Should a Christian case worker assist in a same sex couple adoption?

I have been thinking about this question ever since the Supreme Court ruling took place this summer allowing for same sex marriage to be legal in all 50 states. If same sex marriage is legal, then obviously the consequences will overflow to the realm of foster care and adoption.

This question is particularly pertinent to my local context because I am heavily involved with our Florida Baptist local children’s home and fostering/adoption program. And even more specifically, I have a few men in my church who work as case managers for a local adoption agency.

The question posed to me this week by one of those men went something like this:

“Is it possible to be a Christian and work as a case manager assisting a homosexual couple who wants to adopt? Or, for that matter, any non-Christian couple who wants to adopt? Florida has a law forbidding discrimination when it comes to couples that want to adopt.”

Here is my response. I pray that it is beneficial and worthy of your consideration:

I have been thinking about that for a while now. I don’t have a good answer yet. I think it is more complex than yes or no. It is in the similar vein of should I do perform marriages for same sex couples or for any non-Christian for that matter.

I think the answer could go something like this: I should not marry a homosexual couple because it is a direct violation against the Word and will of God. A homosexual couple will still be living in sin even after they are married.

However, the same argument can be made against non-Christians who want to get married. Even though they will not be living in sexual sin any longer (assuming they are living together and practicing premarital sex) they will still be sinning against God in every other aspect of their lives (see Romans 14:23 and Hebrews 11:6).

In the same manner, if a homosexual couple adopt a child, they will also be sinning against God, much in the same way a non-Christian couple adopt a child, they will also be sinning against God, even though it is a very good thing to adopt and to get married for that matter, because again, doing anything without faith is a sin.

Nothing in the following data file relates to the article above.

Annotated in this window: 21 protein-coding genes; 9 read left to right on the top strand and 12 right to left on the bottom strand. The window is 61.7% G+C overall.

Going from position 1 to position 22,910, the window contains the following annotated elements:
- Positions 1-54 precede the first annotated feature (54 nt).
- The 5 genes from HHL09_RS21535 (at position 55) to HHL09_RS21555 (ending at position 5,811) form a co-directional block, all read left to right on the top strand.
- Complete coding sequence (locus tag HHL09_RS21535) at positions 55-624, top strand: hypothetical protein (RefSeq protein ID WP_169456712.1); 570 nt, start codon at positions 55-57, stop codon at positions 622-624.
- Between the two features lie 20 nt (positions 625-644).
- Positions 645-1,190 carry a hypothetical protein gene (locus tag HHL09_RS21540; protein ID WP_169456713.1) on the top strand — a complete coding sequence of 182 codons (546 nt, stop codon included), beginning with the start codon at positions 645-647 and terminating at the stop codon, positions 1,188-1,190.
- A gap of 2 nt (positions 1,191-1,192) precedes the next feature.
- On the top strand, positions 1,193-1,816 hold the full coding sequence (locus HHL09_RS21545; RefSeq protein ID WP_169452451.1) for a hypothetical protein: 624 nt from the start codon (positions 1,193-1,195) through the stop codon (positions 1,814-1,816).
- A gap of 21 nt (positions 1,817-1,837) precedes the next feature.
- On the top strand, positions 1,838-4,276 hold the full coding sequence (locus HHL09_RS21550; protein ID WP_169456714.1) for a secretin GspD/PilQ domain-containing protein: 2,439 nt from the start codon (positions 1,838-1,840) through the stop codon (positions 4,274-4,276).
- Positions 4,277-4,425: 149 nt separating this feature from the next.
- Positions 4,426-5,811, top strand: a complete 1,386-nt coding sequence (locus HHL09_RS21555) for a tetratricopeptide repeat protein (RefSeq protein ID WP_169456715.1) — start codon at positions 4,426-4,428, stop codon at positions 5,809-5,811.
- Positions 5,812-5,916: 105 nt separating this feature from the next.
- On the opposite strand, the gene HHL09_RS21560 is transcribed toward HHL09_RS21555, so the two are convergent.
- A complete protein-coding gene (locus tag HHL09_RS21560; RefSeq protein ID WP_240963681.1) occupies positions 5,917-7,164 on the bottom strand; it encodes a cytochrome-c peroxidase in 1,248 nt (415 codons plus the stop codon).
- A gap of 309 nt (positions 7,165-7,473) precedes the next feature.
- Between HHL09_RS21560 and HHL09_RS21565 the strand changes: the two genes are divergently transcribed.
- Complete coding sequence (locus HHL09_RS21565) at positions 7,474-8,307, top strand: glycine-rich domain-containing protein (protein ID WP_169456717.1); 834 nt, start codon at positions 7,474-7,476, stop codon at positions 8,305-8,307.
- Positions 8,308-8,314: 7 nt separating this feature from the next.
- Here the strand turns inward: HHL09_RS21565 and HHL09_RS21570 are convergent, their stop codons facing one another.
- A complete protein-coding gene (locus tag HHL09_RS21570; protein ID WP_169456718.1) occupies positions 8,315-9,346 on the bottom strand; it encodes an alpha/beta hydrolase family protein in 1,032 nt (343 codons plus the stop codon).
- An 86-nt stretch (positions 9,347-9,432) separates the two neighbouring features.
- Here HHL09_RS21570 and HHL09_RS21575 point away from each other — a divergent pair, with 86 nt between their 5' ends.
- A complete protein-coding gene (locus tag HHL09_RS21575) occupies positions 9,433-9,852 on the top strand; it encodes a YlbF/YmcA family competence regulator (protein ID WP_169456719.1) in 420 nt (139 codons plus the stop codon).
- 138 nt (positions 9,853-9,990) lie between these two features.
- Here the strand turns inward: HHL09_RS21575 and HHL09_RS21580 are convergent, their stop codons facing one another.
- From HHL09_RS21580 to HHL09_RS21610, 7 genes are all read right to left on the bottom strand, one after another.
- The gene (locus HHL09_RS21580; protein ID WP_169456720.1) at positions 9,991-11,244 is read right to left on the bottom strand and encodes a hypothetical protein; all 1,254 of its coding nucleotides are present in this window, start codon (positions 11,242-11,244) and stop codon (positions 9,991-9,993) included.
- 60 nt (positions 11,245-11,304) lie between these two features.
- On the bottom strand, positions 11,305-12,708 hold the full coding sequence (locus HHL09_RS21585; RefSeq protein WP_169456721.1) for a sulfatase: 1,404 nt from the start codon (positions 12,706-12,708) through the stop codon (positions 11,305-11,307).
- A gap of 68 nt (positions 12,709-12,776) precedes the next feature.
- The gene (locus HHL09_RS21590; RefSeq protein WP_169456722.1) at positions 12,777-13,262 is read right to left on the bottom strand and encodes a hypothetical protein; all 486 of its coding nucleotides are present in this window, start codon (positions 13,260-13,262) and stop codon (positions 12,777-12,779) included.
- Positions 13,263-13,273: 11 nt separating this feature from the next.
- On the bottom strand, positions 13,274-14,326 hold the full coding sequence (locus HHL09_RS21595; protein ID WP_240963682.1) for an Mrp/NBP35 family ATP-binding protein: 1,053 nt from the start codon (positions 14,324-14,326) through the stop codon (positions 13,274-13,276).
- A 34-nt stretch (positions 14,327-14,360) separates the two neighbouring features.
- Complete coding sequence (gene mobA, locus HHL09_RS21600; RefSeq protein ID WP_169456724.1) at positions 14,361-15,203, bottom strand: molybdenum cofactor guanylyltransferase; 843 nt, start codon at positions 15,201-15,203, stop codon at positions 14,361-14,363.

But I think there is a distinction, and it is an important distinction: God desires for men and women to marry and have families. That has always been the plan and will of God. We see this illustrated in the very first family on earth and the creation mandate given by God to Adam and Eve to fill the earth by being fruitful and multiplying.

Getting married and having children is one of the common graces that all created beings get to enjoy. It is like friendship or good memories. Not just Christians get to enjoy good friends and have the ability to recollect fond memories. Everyone has that gift. I think this is what Jesus says in Matthew 5:45, that God makes the sun rise on the evil and the good and sends rain on the just and the unjust.

Therefore, my counsel to myself would be this: I cannot, for any reason, ever, perform a wedding ceremony for a homosexual couple. It is not my right to do so, no matter what the legislation says. There are plenty of other people who can perform a civil ceremony for someone who wants to exercise their state or federal right to marry. I just can’t or won’t do it. There may come a day where I will be fined or imprisoned, but those are the consequences of following Scripture.

To borrow from Luther, unless I am convinced by the testimony of the Holy Scriptures, or by evident reason — for I can believe neither [legislature nor popular opinion], as it is clear that they have erred repeatedly and contradicted themselves — I consider myself by the testimony of Holy Scripture, which is my basis; my conscience is captive to the Word of God. Thus I cannot and will not [compromise], because acting against one’s conscience is neither safe nor sound. God help me. Amen.

As far as assisting with an adoption as part of your job, that is a tough call. I suppose if you were the one finalizing the adoption, then it would be another story. I don’t want to say this is one of the grey areas of the faith, because God’s Word is always black and white. However, this may be a matter of seriously asking yourself, what does Scripture say I can do? Am I violating my own conscience and/or the word of God?


About gavinmcroft

I am a Christian, husband, father, local church pastor and aspiring writer (aren't we all.) Thanks for viewing my thoughts.
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